19 November 2021

Catching subtle skin cancers

Cancer Clinical

For many of us, the diagnosis of melanoma evokes memories of young patients in desperate situations with no obvious treatment and a fatalistic prognosis, at least before the recent advent of targeted drugs and immunotherapies.

As medical students, the only melanomas we saw in hospital were the metastatic deposits clustered in axillary node dissections and “open and shut” laparotomies, and it was easy to see the diagnosis inevitably leading to a prognosis that was universally dismal.

While all that has changed in recent years, there are still many patients who will succumb to the disease.

In Australia, and particularly in the more sun-drenched states of the north, we also see an increasing number of what might be described as “slow-growing melanomas”. These are subtle and easily lost in the sea of solar lentigines that seem to characterise our ageing beach-loving coastal communities. And while many oncologists may never come across one, these melanomas do have the potential to result in a lesion with metastatic potential.

One of the fathers of dermatology was Dr Jonathan Hutchinson, the man behind the Hutchinson’s “melanotic freckle” and the Hutchinson’s “melanotic whitlow”.

He is said to have published more than 1,000 papers and didn’t confine himself to dermatology – one of his long-held beliefs was that leprosy was caused by eating rotten fish!1

He was a strong proponent of the theory that cancer had a local rather than constitutional origin and wrote of the “paramount necessity for very early treatment, if we wish to secure our patients against becoming constitutionally affected”.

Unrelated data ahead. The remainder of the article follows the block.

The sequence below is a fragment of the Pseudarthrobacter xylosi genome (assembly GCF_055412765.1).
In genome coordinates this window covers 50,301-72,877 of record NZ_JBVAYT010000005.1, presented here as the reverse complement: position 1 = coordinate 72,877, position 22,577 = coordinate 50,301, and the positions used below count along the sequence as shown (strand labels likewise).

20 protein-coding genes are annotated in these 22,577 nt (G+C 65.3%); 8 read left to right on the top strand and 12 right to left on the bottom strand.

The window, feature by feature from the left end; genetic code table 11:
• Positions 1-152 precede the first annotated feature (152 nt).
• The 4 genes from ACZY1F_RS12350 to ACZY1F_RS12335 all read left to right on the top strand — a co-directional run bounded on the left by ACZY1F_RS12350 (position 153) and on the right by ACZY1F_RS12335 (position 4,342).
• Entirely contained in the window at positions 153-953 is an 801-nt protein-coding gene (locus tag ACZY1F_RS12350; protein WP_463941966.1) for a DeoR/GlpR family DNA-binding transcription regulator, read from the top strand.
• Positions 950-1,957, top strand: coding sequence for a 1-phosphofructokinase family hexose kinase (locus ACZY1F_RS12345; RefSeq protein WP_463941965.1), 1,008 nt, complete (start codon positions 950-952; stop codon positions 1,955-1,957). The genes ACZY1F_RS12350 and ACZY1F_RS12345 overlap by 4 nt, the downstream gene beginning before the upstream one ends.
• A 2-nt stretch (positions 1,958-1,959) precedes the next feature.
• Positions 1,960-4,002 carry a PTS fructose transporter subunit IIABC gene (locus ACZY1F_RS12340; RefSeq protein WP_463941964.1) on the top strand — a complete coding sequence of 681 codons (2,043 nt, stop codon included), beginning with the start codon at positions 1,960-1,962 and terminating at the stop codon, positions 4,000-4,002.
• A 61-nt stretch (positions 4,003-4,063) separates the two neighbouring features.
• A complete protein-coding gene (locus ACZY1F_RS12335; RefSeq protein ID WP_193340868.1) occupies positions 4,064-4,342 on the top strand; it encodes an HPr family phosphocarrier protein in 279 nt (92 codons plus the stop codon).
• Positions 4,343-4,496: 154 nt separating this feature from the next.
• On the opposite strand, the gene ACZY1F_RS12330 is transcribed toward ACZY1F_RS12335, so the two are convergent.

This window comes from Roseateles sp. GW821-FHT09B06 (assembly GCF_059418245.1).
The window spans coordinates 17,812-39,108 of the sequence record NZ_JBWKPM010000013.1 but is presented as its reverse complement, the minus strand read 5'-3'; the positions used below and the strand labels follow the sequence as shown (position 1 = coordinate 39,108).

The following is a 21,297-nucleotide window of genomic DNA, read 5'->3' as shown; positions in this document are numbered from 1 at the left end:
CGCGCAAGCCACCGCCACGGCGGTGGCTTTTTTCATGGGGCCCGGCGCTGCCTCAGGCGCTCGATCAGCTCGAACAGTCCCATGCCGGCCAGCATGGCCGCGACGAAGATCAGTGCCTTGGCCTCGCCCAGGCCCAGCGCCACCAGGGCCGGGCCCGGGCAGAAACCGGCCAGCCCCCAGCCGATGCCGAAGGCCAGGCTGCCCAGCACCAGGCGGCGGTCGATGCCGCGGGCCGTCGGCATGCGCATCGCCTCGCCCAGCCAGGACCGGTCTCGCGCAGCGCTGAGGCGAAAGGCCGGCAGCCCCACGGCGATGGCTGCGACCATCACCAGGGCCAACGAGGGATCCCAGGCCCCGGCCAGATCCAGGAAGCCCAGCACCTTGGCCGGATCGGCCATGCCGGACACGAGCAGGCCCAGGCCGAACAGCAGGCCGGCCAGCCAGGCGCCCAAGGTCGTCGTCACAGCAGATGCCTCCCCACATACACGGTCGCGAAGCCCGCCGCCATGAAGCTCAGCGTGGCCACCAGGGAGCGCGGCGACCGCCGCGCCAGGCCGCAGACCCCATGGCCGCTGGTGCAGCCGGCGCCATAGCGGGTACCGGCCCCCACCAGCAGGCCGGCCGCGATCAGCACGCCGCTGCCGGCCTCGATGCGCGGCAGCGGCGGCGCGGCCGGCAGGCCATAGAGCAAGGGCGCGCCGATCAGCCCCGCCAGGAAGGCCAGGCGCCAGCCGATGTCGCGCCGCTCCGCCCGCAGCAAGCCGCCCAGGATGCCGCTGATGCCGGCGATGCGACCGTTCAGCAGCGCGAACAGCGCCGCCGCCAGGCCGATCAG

The “melanotic freckle” that bears his name was described by him as an illustration of the “slide to malignancy”.

In his original description, he stated: “We first have freckles such as are seen on the eyelids of many elderly persons, these become very black and enlarge. Next the freckles coalesce and we have a patch which is infective at the edges and which may extend to the adjacent mucous membrane and even to the cornea of the eye. Lastly another stage is assumed and a growth takes place which is for the most part unpigmented and which in its tendency to break down and ulcerate, reveals its malignant nature.”2

Today, we would see this as a classic description of the transformation from in-situ disease to invasive and then the formation of an amelanotic nodule of more deeply invasive melanoma.

The concept of a benign lentigo that might transform into malignancy was the accepted dogma for many years and when Clark published his study showing how depth of invasion was a predictor of prognosis, he used the terminology “melanoma associated with lentigo maligna”.3

In 1997, the great American dermatopathologist Bernie Ackerman decided to put an end to the pre-malignant status, calling this “fuzzy thinking”. In his opinion, lentigo maligna was a patch of malignant melanocytes and should be termed and treated as melanoma in situ.4

More recently, terms such as MELTUMP (melanocytic tumour of uncertain malignant potential) and lentiginous SAMPUS (superficial atypical melanocytic proliferation of uncertain significance) have done little to make things clearer! 

Another more recently recognised variant is the lentiginous melanoma, which is similar to lentigo maligna but lacks the loss of rete ridges and occurs in middle-aged-and-older individuals on the upper arms and upper torso and after a protracted period might result in dermal invasion.5

A rare but well recognised risk is also the association between desmoplastic melanoma and lentigo maligna, and induration underlying any lentiginous lesion should be thoroughly investigated.